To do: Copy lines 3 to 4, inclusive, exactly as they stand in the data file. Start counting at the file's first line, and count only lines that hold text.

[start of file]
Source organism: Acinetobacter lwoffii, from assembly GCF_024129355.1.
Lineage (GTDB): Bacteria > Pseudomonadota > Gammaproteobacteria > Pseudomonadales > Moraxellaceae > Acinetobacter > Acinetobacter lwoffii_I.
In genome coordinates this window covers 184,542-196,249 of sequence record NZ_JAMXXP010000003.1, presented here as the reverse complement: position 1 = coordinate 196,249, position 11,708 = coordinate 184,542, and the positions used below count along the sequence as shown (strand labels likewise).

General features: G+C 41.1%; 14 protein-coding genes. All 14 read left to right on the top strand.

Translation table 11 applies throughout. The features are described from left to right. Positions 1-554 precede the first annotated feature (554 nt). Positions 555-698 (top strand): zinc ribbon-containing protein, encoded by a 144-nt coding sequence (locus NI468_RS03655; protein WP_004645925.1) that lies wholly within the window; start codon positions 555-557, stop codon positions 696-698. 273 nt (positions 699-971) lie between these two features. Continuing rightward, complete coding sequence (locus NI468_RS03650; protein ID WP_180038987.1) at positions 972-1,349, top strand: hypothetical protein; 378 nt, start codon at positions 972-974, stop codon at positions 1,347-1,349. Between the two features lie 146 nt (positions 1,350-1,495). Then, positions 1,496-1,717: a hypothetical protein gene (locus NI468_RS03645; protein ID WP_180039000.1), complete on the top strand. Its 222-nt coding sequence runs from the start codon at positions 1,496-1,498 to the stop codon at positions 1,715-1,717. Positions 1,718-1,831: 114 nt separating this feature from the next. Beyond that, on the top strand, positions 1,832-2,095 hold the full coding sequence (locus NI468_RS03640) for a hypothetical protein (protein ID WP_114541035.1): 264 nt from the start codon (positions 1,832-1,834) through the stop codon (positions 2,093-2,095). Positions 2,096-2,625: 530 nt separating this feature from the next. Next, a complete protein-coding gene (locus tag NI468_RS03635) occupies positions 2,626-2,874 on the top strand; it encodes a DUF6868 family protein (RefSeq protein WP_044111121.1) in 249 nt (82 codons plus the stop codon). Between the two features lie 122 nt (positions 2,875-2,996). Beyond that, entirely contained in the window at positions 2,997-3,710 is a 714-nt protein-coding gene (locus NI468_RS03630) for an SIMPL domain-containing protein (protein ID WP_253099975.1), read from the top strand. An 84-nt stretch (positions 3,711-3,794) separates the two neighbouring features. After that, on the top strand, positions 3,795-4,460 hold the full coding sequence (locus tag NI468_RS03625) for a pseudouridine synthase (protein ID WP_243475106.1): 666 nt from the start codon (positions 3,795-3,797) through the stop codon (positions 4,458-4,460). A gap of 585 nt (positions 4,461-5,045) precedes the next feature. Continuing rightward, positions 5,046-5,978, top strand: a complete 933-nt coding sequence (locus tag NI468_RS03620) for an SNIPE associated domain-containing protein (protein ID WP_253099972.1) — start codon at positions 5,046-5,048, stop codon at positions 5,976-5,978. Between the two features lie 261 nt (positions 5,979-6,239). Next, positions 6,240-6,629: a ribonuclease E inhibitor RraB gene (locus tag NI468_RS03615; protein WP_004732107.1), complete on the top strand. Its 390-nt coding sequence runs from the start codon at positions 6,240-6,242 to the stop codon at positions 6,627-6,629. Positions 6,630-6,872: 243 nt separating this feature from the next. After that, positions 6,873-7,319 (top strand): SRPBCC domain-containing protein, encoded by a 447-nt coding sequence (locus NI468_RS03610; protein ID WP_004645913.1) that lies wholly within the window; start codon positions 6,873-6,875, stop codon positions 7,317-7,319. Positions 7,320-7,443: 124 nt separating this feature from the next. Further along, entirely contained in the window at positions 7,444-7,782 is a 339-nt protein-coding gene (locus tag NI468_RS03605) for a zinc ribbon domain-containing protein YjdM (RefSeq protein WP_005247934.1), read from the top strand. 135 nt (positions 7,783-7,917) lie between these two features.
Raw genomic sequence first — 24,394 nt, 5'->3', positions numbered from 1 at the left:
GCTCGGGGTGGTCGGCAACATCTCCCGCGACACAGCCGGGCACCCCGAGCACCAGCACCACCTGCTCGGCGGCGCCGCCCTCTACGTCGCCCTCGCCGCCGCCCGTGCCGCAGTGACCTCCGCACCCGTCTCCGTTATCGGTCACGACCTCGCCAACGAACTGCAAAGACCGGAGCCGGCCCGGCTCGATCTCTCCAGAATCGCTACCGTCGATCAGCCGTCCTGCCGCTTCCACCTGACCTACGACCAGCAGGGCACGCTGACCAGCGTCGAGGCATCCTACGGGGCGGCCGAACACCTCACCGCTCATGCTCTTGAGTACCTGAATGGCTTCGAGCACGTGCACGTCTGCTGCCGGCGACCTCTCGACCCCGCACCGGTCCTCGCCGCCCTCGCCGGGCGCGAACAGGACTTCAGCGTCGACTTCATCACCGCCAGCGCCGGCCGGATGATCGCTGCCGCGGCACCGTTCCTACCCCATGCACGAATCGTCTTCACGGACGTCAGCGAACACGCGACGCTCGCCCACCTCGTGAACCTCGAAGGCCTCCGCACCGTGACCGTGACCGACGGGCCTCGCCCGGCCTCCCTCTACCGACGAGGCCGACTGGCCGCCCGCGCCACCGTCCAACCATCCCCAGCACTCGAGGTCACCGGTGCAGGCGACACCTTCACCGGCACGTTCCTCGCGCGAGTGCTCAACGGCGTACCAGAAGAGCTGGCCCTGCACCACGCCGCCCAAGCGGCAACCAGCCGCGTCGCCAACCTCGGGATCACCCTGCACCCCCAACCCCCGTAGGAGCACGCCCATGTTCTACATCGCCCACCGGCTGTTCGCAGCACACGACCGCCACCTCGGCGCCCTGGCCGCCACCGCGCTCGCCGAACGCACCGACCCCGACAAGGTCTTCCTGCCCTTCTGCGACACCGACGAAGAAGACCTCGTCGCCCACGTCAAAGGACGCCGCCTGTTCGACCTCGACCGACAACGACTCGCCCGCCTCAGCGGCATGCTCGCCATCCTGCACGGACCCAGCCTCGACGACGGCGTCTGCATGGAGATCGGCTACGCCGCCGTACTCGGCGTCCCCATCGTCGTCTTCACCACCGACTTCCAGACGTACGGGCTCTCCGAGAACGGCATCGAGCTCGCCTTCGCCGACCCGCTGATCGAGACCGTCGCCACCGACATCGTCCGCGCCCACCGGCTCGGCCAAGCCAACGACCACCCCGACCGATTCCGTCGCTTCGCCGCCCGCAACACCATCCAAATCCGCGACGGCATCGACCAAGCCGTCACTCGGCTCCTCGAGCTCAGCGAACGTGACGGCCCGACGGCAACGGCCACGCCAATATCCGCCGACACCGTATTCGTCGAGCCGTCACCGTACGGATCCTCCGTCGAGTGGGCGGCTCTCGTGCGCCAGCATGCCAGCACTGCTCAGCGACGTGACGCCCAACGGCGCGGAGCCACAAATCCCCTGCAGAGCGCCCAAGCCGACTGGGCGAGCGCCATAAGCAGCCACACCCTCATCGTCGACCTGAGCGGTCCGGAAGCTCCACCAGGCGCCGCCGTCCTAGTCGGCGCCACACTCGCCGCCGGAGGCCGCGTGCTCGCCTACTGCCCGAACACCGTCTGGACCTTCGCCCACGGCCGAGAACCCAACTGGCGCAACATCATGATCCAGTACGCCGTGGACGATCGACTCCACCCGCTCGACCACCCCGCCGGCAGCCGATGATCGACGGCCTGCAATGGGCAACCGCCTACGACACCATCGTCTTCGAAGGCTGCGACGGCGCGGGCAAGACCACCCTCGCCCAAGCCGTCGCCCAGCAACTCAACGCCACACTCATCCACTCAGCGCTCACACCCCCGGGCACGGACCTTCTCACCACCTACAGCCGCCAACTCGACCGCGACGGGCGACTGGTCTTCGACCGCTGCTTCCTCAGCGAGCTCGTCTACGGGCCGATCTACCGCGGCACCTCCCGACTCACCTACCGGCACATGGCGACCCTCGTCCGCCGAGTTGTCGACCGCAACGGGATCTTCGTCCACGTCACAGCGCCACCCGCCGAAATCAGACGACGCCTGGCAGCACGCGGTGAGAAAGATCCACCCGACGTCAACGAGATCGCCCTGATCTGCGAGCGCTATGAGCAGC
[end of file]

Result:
In genome coordinates this window covers 184,542-196,249 of sequence record NZ_JAMXXP010000003.1, presented here as the reverse complement: position 1 = coordinate 196,249, position 11,708 = coordinate 184,542, and the positions used below count along the sequence as shown (strand labels likewise).

General features: G+C 41.1%; 14 protein-coding genes. All 14 read left to right on the top strand.